Note To Our Readers
Citizens Lead the Way
Spring is a great time to enjoy the outdoors. It is easy to observe citizens of all ages engaged in activities including wildlife watching, canoeing and boating, target shooting, fishing, hunting or hiking.
Missourians are tied to the outdoors. Results from a 2009 survey document that 91 percent of adult Missourians indicate they are interested in our state’s forest, fish and wildlife resources.
An important point to note is that citizens continue to put their “interest” in forest, fish and wildlife resources into action. Annual requests seeking Department technical assistance for restoring or enhancing natural habitats continue to grow. Each year staff complete thousands of on-site contacts with private landowners related to restoration and habitat improvement projects ranging from grassland to woodland to aquatic systems and everything in between. In addition, habitat tours, workshops and educational events held across the state remain in high demand. As 93 percent of Missouri’s landscape is in private ownership, these facts are both encouraging and important for long-term conservation success.
Citizen volunteerism, focused on advancing conservation efforts, is another example of putting “interest” into action. Last year, thousands of dedicated citizen volunteers donated more than 250,000 hours to advance conservation. Citizen volunteer efforts are as diverse as Missouri’s landscape. Examples of volunteer activities include assisting at nature centers, teaching hunter education classes, Stream Team projects, forest health inventories, assisting with law enforcement efforts, completing maintenance at trails and boat ramps, and conducting educational workshops. Volunteers expose youngsters to the marvels of the outdoor world, clean up litter on Missouri’s rivers and streams, assist with operation and maintenance of shooting ranges, and regularly help citizens to enjoy a safer outdoor experience. The benefits from volunteer efforts are having positive, lasting impacts at the individual, community and state levels.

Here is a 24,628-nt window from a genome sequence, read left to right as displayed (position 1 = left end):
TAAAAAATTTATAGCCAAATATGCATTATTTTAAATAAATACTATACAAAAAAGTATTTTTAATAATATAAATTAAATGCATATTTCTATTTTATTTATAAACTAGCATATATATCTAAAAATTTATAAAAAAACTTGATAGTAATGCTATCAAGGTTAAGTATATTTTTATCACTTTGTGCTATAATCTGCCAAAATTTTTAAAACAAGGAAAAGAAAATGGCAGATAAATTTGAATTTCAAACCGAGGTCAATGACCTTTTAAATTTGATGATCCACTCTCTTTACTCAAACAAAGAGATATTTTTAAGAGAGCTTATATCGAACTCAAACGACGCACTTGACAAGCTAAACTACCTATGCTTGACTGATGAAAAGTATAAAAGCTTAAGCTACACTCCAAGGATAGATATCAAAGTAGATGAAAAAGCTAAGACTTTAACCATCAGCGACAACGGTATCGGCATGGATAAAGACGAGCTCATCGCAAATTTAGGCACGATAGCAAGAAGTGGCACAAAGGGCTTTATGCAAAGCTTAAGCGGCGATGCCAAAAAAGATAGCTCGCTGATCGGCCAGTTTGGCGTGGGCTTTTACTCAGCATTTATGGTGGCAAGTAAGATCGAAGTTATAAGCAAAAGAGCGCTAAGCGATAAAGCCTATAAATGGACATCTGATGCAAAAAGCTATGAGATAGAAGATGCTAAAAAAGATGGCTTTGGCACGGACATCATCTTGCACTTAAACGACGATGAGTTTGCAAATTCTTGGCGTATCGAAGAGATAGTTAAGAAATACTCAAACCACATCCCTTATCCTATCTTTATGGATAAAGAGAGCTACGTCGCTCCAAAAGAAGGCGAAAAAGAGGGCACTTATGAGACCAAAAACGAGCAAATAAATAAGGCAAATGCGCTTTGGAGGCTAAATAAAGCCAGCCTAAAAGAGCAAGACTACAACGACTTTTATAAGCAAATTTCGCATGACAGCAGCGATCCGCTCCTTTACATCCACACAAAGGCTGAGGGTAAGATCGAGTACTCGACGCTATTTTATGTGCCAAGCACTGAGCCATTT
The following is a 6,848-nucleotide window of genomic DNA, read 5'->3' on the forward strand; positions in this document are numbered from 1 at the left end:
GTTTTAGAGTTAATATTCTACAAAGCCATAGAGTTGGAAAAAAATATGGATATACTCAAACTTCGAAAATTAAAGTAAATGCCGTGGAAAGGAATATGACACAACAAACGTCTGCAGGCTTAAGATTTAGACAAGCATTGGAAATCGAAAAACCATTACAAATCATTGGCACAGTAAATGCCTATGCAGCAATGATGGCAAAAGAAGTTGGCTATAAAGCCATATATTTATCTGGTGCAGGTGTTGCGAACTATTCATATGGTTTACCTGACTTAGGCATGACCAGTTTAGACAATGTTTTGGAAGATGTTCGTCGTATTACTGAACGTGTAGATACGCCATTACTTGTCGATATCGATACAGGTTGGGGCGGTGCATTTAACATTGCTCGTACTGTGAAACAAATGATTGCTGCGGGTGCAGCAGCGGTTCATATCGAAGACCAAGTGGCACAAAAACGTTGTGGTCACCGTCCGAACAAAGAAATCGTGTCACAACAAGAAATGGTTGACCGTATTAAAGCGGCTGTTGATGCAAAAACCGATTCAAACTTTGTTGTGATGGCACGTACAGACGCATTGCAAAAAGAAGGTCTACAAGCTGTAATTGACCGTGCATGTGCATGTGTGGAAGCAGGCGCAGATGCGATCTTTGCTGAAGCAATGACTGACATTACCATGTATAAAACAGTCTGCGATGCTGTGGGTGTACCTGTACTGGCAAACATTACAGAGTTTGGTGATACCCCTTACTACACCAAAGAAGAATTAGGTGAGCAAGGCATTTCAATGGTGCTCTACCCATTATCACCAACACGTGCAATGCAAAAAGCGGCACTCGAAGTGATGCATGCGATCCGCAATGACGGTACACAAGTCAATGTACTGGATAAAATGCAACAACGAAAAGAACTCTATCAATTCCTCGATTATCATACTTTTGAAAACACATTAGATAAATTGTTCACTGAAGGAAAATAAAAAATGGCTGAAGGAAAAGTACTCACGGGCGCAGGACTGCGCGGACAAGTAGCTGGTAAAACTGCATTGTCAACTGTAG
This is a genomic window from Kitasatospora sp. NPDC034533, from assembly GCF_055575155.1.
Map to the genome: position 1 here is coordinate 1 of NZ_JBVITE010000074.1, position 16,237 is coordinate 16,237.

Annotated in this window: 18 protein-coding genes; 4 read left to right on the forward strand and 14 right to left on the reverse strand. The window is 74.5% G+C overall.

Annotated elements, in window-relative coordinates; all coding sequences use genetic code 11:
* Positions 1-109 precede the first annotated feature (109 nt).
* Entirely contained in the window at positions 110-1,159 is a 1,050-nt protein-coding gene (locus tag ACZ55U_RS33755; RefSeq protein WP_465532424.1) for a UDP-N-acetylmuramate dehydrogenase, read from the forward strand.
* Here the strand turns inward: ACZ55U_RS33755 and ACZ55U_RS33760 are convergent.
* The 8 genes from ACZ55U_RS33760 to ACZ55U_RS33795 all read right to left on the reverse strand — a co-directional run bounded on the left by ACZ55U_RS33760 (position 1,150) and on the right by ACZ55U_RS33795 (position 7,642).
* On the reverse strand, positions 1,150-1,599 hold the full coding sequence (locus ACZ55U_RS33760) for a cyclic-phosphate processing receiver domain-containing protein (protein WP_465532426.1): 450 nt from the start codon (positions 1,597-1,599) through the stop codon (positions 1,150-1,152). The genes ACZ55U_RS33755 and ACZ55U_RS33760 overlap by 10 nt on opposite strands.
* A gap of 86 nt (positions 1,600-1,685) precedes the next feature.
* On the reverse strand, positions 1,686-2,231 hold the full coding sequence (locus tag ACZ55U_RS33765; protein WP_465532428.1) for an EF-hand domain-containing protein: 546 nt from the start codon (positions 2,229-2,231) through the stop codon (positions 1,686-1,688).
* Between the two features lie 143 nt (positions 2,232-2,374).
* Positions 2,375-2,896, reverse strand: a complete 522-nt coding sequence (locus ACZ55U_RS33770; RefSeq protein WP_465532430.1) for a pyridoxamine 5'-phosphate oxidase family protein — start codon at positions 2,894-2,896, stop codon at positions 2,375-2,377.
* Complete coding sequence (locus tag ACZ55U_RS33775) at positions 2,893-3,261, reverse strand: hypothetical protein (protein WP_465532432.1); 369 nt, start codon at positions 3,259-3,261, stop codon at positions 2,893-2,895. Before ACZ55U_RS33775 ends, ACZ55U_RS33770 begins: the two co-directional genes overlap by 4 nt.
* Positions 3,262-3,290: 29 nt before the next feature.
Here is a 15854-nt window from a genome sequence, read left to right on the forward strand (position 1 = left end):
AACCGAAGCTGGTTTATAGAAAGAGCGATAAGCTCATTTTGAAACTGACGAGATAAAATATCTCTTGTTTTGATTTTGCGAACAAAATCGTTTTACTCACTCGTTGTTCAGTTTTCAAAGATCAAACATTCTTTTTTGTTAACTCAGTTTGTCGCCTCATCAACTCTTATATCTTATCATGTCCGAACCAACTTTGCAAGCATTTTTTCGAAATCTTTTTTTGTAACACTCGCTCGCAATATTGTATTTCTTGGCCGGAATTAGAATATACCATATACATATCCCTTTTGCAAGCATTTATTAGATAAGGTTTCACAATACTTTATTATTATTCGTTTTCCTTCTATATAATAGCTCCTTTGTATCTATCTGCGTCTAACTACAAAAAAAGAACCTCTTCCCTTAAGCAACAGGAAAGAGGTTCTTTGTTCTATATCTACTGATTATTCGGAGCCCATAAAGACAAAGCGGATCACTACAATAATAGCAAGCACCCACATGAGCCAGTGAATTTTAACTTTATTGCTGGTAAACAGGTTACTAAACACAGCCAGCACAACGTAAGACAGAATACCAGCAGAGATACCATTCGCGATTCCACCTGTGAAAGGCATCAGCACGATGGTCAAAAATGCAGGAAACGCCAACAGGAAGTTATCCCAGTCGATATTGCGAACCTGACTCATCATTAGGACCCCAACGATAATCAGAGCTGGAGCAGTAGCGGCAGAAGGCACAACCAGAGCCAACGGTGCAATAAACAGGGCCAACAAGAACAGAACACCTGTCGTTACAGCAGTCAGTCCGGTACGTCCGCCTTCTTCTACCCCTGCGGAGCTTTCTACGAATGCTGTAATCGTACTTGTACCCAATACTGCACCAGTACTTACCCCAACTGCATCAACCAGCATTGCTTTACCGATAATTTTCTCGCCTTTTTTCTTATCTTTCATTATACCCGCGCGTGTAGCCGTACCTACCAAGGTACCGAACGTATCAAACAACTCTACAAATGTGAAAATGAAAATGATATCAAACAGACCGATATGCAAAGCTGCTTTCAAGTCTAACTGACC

Volunteers are highlighted in this issue of the magazine through their waterfowl work and reporting black bear and Stream Team efforts. For years volunteers have helped the Department monitor quail populations and have assisted with monitoring wild turkeys. Citizens and the Department working together is a foundational stone in Missouri’s successful conservation program.
Missouri is blessed to have citizens dedicated to enhancing forest, fish and wildlife resources. Citizens’ continued commitment to improving our natural resources makes Missouri a national leader in conservation.
For habitat-related assistance or information regarding volunteer opportunities in your area, please contact a local Department regional office (see Page 3 for phone numbers). As always, I look forward to hearing from citizens. I hope you enjoy this month’s Reader’s Photograph of the two red foxes by Gary Marquart of Washington. Please keep sharing your conservation success stories and outdoor photographs. Together, citizens and the Department are advancing conservation.
Robert L. Ziehmer, director